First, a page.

Parkeology is the search for fact, not truth. So forget any ideas you’ve got about lost attractions, exotic travel, and digging up Walt Disney World. We do not follow maps to buried treasure and X never, ever, marks the spot.
But what are we supposed to do when we discover buried treasure literally right under our feet?
DisneyQuest itself is a virtual treasure trove for parkeologists. Heck, even Alien Encounter, that beloved Magic Kingdom classic, still has a presence here. There are plenty details and ruins to examine within the five floors, but today we’re concentrating on the ground floor. Round the corner from the Virtual Jungle Cruise, in an area currently occupied by a bunch of Jungle Safari-themed video games, there is a lost treasure just waiting to be unearthed. The Treasure of the Incas.
This was an interesting little cooperative game that required two or more players. The technology was simple (or would seem so today), but it had an aura of mystery and adventure about it. The idea was that you were treasure hunters exploring a lost Incan temple. The goal was to guide your jeep into various treasure rooms within the labyrinth and collect the treasure that you found there. The jeeps were rugged, custom designed vehicles that vaguely resembled the transports from the Indiana Jones Adventure at Disneyland. The twist was that the jeep was literally a remote-control jeep, about the size of a shoebox.
The entire floor was taken up by a maze, covered over with Plexiglass. There were rows of steering wheels over on the wall, each corresponding to one of the numbered jeeps in the course. The jeeps had wireless cameras so that whoever was steering could see a video feed from the jeep’s point of view. The other player would stand over the maze and shout out instructions, telling the driver where to turn, guiding them to the treasure rooms. Once a jeep entered the treasure room and triggered the switch, the driver’s terminal would flash with NEW TREASURE ACQUIRED or some such message.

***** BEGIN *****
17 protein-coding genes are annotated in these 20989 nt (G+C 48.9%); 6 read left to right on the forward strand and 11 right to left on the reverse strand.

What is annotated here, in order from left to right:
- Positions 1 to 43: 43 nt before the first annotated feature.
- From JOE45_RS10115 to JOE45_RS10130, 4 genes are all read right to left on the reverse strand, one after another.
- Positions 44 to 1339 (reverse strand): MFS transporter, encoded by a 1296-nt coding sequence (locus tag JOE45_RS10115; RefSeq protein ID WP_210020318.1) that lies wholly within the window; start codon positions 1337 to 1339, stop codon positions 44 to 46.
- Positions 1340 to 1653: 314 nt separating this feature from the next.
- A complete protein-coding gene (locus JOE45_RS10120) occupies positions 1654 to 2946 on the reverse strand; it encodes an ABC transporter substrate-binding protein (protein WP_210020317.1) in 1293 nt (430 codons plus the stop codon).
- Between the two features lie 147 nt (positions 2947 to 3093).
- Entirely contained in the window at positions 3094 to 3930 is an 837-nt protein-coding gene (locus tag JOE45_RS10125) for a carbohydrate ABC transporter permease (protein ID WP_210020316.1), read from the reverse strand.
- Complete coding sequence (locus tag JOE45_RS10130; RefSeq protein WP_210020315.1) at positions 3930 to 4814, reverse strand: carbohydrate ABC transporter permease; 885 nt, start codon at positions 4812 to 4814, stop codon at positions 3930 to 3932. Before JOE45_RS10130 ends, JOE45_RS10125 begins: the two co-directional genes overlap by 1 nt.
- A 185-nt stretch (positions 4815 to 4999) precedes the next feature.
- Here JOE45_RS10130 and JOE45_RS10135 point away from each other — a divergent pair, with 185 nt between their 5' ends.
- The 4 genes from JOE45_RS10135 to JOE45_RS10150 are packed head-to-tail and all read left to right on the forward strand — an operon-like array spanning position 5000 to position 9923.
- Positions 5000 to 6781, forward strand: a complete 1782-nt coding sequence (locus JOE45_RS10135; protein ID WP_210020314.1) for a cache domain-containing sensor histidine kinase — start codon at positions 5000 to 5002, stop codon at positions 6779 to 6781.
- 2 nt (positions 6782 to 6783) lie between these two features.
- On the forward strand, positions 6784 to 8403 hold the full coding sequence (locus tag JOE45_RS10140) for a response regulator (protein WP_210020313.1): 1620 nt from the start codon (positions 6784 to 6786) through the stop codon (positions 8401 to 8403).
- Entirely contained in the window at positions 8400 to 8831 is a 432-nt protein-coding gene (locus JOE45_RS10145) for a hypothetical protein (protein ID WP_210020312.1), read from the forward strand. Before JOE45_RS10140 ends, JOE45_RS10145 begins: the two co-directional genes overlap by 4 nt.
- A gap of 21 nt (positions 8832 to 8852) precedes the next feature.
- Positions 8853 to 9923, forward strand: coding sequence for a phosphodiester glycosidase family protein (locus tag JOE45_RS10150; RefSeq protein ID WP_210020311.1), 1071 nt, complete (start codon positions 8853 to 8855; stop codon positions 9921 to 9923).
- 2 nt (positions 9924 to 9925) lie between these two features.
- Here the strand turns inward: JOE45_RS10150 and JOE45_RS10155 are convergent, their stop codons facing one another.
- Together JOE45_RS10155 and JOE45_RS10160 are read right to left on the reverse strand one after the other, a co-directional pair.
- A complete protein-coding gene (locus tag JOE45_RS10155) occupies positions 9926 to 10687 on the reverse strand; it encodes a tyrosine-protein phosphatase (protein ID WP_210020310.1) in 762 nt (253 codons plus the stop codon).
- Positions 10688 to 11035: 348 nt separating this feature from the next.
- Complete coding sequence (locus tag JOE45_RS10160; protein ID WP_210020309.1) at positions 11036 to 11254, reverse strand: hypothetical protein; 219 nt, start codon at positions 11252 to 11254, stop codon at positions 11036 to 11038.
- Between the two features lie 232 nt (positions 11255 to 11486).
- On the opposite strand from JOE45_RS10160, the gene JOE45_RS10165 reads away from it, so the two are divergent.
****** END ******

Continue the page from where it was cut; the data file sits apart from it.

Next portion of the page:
Back in the days when DisneyQuest charged per game, you would actually receive tickets from Treasure of the Incas, depending on how many treasures you collected. You could then redeem these for prizes. I picked a coffee mug with a weird eyeball creature on it, but there were other choices also.
At some point, Treasure of the Incas became problematic (rumors were that it was due to cellphone interference). the game was turned off, but the maze under the plexiglass floor remained. When the Safari video game came along, they carpeted over the entire thing, but if you listen carefully as you walk, you can tell that the floor is hollow beneath you. Buried treasure right under your feet.
This video is kind of choppy, but gives an overview of DisneyQuest circa 1998. Treasure of the Incas appears at about the 6:00 mark. If you watch the whole thing, you might catch a glimpse of something else from DisneyQuest’s early years — even cooler than buried treasure — but don’t blink or you’ll miss it. We’ll cover it in a future parkeology post.